Metrics are awesome! Seriously I know I sound like a nerd, but the truth is, metrics make our jobs as SEOs easier because they allow us to quickly identify complex aspects of large data sets. If used correctly they can show patterns and trends that need to be identified. However understanding which metrics are the most important is a hard task. This is largely because some metrics are better than others based on the goals of the analysis.
Despite this understanding which metrics hold very little value at all can be helpful when trying to avoid types of analysis that waste time and money. Here are 5 metrics that I think are useless:
Number of Competitors Backlinks
When doing competitive analysis for SEO there are many different ways to judge how well a competitor is doing. However the number of backlinks does not usually reflect a coherent understanding of their performance. This is because the quality of backlinks have a greater weight than the amount. Further more, sites with massive backlink profiles have greater risk of attracting negative patterns. For example, a site might have 3,000 more backlinks than your site, but 2,000 of them could all use the same anchor text and be found on the same IP cluster. As a result the site will likely be hit with Penguin or a manual penalty. So looking at the total number alone tells you nothing about the health of a competitor’s backlink profile.
Rankings For One or Two Keywords
This metric isn’t completely useless, but it is dangerous. Dangerous, because so many site owners are tempted to obsess over only one or two keywords. As a result they miss the bigger picture and fail to see trends that they should be paying attention to. I talked about this briefly in the past and still wholeheartedly believe the following.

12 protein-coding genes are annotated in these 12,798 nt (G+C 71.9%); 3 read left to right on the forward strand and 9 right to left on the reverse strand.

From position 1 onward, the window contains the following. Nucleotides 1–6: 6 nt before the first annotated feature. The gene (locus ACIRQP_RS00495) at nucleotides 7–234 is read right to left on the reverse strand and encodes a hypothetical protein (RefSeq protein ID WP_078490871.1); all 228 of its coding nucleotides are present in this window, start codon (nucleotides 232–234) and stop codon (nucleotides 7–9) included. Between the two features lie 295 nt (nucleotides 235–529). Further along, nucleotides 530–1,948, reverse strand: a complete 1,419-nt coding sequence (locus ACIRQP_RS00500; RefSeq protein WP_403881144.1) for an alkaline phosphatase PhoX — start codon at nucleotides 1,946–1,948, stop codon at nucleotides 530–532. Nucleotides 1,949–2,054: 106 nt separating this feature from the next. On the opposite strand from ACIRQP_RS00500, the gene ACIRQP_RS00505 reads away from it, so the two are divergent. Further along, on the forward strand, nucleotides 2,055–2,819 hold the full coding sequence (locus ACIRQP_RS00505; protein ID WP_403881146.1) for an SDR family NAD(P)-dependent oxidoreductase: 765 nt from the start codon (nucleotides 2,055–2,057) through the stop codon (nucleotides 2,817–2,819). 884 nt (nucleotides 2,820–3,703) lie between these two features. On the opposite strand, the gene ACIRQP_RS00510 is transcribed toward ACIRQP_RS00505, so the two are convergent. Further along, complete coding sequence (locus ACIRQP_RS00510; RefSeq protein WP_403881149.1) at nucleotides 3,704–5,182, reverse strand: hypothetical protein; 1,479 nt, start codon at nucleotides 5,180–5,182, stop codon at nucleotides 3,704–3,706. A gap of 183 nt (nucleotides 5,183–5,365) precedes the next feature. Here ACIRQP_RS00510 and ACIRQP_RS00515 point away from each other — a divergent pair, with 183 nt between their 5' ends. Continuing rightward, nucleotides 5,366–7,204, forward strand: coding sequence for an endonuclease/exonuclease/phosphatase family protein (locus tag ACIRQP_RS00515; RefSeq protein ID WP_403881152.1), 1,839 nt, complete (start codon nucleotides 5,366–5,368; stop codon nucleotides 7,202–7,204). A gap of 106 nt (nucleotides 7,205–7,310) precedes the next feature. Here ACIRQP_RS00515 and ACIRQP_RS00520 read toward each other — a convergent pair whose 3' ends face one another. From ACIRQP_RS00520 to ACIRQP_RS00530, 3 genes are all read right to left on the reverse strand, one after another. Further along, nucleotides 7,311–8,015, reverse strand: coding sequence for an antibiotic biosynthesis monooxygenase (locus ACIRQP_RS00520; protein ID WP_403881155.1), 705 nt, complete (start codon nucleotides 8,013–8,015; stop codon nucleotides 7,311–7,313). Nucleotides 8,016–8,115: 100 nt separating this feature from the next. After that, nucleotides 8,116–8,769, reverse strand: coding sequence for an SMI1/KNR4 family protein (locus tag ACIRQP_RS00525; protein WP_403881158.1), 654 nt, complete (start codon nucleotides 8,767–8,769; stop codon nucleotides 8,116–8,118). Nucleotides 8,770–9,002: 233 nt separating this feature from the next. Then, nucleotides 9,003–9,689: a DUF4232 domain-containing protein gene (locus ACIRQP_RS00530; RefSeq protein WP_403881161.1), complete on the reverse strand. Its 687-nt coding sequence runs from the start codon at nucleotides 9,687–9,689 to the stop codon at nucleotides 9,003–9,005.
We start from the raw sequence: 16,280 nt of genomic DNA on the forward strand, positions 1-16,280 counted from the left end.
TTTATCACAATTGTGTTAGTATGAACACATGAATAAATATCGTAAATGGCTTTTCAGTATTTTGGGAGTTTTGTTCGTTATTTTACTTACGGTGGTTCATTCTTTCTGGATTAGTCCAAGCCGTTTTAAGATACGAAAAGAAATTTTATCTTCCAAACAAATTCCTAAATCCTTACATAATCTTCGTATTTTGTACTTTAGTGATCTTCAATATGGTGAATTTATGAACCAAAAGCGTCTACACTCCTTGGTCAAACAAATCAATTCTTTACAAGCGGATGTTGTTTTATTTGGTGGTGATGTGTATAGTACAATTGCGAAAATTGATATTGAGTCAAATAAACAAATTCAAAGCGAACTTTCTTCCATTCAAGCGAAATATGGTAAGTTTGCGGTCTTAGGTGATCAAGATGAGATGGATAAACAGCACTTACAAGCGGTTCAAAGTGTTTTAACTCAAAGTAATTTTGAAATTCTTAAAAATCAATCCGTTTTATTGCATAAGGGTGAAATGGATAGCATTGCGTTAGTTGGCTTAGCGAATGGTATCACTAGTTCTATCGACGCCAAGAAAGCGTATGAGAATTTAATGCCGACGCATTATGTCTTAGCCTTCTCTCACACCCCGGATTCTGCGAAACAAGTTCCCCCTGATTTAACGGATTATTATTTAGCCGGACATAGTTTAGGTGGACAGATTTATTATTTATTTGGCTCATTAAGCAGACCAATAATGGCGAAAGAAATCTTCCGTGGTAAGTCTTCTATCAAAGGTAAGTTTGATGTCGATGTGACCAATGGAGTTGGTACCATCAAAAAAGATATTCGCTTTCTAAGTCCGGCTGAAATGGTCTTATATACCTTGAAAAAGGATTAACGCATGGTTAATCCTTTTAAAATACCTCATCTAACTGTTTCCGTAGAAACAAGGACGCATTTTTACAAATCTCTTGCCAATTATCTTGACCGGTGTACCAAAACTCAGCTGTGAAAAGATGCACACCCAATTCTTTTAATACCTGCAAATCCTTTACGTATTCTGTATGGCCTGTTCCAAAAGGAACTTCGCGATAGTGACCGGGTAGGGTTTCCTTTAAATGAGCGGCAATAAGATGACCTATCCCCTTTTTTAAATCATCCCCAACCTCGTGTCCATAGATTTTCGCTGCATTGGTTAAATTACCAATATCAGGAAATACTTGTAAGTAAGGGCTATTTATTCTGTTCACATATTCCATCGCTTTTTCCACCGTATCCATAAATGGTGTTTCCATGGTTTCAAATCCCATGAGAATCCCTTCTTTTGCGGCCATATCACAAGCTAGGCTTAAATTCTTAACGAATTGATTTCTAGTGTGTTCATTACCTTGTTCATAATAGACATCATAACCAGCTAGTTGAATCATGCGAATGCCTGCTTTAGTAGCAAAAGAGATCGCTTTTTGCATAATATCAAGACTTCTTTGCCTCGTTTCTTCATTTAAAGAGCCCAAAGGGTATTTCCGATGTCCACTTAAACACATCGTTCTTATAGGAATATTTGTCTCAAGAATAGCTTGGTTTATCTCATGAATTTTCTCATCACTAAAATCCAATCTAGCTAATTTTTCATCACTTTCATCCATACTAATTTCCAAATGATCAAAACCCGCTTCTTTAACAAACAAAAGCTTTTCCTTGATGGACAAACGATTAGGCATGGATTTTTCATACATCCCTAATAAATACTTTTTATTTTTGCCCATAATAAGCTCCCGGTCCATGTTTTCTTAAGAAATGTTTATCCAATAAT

Now, let me be clear when I say “ranking data”, I am not talking about the position for one or two terms. I am more interested in looking at the bulk of rankings over time, and identifying trends. For example, if your site loses significant rankings for one or two terms, it doesn’t necessarily mean that you have been affected by an algorithm update. However, seeing 10 to 20 terms change position by more or less than 15 positions, is an absolute sign that a change has taken place, changes like that need a specific strategy moving forward.
This is an interesting metric that has been around for a very long time. This is simply the percentage of times a given keyword appears in text on a page. This metric used to hold value, but now a days it is a quick way to over simplify whats really going on, on the page. The only time I use this metric is in a high level comparative sense when trying to identify content that might have manipulative patterns. Don’t fall for this easy metric.
Number of Followers In Social Media
Any good content marketer will tell you that the larger your following is in social media, the easier it is to promote your content, and the easier that task becomes, the more likely that you will attract links and other positive signals. But it is important to remember that the number of followers alone do not have any direct affect on rankings. In fact the most value aspect of a strong social media following is the ability to talk directly with your customers. Can this help with SEO? Sure, but just as many sites are ranking well with out social followings as the ones that are.
The Amount of Your AdWords Budget
For some weird reason there is a longstanding myth that if you spend more on AdWords you will likely do better in organic. In fact I have even heard some very dishonest PPC consultants say this. This is has never been true. In fact Matt Cutts actually made a webmasters help video to emphasize how untrue this is.
What are some metrics that you think are a waste of time??